When we last drove the all new MINI Countryman it was on the coastal and mountains roads of Portugal. We found both the combustion-powered Countryman JCW and electric Countryman SE to be hugely improved over their predecessors, offering more performance, engagement and of course space than before. But how does the more mainstream combustion-powered Countryman S compare?

We know the Countryman is larger and heavier than ever. But in JCW form, we found that MINI has done an exceptional job of masking that weight with improved suspension, quicker steering and a more fluid transmission. Our European-spec JCW was slightly down on power with only 300 vs 306 in the F60, but the real deficiency was torque – down 36 lb-ft. Still, we found it to be more engaging and fluid in its responses. Where the F60 JCW was numb but responsive, the U25 JCW delivered quicker responses with more feedback and eagerness. Could the non-JCW version do the same? We headed to the nicest roads we could find north of Chicago to find out.

mini countryman

The new MINI Countryman S is up in power – way up. 241 hp in the US and a massive 295 lb-ft of torque. The latter equals the new JCW in fact. And the second you call on it, it delivers. There’s no question this is a faster car than before. But it’s unlocking and engaging that performance that we found to be a bit of a struggle.

The good news is that MINI has broadened the Countryman’s capabilities. GoKart mode (what used to be called Sport) is now a bit more aggressive with better throttle response and a more aggressive transmission programming that never feels harsh like the previous model. It may not quite snap shifts off like the previous Aisin auto, but it’s much more refined. Want even more aggressive transmission programming? Pull the transmission down into “L” and it will mimic what used to be the “S” setting on the old Countryman.

Faster Doesn’t Equal More Fun

However, that’s where your input ends. Because there are no shift paddles on any Countryman except the $46,900 JCW model, you’re limited in terms of what you can control and just how much input you can have. Then there were the seats. Our almost fully loaded Countryman S came with the standard sport seats which are very flat and devoid of the side bolstering you’d expect. While the JCW Sport seats we’ve experienced in the Countryman JCW and Countryman SE get high marks, these base seats are flat and much less supportive. The second you begin carving corners they are a problem.

mini countryman

What’s really interesting is that MINI does not call out the difference on the configurator at all. The two different seat options are simply differentiated by color and not design. Even more frustrating is that the only way to get the JCW Sport seats in a Countryman S is by choosing the Favoured Style which adds the champagne-colored Vibrant Silver trim. A trim color that you wouldn’t ordinarily associate with something performance oriented like the JCW seat.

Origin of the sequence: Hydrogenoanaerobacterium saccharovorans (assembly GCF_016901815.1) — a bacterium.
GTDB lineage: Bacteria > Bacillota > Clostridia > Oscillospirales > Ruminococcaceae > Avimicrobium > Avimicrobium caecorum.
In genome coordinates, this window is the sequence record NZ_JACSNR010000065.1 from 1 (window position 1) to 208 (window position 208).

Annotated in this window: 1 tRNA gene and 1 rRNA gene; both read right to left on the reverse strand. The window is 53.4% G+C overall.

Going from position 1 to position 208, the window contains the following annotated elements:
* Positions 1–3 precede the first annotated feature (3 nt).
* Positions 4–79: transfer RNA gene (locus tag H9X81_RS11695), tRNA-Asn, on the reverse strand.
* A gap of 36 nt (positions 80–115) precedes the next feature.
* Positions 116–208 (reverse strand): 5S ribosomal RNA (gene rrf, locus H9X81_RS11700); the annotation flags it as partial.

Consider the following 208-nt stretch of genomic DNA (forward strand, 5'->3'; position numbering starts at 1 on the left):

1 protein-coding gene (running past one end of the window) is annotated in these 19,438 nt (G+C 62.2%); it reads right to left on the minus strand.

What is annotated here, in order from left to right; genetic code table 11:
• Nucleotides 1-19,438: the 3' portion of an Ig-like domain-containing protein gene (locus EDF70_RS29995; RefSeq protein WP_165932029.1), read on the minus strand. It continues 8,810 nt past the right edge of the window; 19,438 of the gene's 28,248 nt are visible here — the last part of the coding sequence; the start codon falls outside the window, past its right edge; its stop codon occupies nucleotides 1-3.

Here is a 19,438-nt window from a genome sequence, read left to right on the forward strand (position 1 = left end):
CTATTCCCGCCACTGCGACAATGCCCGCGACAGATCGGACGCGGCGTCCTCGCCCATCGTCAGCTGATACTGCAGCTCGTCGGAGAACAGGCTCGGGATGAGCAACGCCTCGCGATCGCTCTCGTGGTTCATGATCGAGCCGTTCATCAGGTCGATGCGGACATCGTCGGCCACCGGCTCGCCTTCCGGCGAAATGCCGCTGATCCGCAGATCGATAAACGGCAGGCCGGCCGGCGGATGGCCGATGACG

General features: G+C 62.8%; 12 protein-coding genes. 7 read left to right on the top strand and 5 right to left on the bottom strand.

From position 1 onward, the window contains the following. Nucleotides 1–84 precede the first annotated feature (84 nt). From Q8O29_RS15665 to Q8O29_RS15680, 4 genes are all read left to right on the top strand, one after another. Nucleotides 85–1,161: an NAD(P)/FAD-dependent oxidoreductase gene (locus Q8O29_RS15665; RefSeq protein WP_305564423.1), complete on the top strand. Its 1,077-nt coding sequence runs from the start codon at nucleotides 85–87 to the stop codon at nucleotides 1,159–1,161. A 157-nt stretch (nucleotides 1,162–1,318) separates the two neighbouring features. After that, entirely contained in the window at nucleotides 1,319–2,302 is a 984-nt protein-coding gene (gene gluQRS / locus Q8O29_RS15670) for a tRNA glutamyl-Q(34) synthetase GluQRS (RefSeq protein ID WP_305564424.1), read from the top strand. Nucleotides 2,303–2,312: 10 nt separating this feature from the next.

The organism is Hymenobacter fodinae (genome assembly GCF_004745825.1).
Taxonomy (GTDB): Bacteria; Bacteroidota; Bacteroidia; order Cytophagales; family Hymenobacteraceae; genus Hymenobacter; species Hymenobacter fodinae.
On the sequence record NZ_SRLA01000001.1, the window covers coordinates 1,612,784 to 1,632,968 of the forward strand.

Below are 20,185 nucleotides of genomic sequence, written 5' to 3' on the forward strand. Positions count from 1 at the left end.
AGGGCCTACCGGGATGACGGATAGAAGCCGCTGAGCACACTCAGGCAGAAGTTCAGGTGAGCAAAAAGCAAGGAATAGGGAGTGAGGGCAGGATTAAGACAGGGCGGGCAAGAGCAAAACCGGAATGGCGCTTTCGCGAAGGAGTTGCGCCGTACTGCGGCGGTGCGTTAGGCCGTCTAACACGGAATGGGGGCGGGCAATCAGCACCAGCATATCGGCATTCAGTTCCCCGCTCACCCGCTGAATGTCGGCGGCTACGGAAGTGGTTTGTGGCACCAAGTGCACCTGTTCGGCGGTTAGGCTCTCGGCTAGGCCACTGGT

Combine this with a larger, heavier car and the resulting experience feels a bit less engaging and interactive. Ultimately we came away with the impression that we were more passenger than driver.

Other updates are a bit more successful. The suspension has been recalibrated and gives the Countryman S more fluid responses. It’s still won’t rotate in corners and it’s not going to be mistaken for a Cooper in terms of responsiveness. But in a world of small crossovers, it’s near the top in terms of driving engagement.

mini countryman

Our test car was equipped with the Iconic package which added almost all options including the Max Comfort package. This gave the car Level 2 Autonomous Driving which worked perfectly in our highway tests. The Augmented Reality Navigation, Massaging Seats and other options all make the new Countryman a more modern and premium product than its predecessor. At $43,695 you’d hope so. But keep in mind the new base Countryman in the US is the “S” model with all-wheel drive and starts at a reasonable $38,900.

The MINI Countryman S: Early Conclusions

We suspect MINI will be incredibly successful with this new Countryman in the US market. It’s larger and more comfortable with more tech. The circular display and MINI OS9 are exceptional if not still a touch slow (updates are coming). And let’s be clear, most Countryman buyers will love this car. But the enthusiast who looks at a MINI as an engaging, performance-oriented experience may find some aspects of this new car disappointing.

There is a solution that naturally involves more money. The Countryman JCW solves every one of these issues mentioned but at an $8,000 premium. Which is a shame. For years we’ve often found the simpler, cheaper MINIs to be almost as fun as the more expensive JCW models. It was always a very egalitarian attribute and one that felt directly connected to the the brand’s 1959 origins.

With the new Countryman, it would seem MINI has made decisions to push the Countryman S more towards what an average buyer would want while focusing the JCW on all those looking for performance. It may be what the broader market wants, but we’re pretty sure it’s not entirely what MINI enthusiasts were asking for.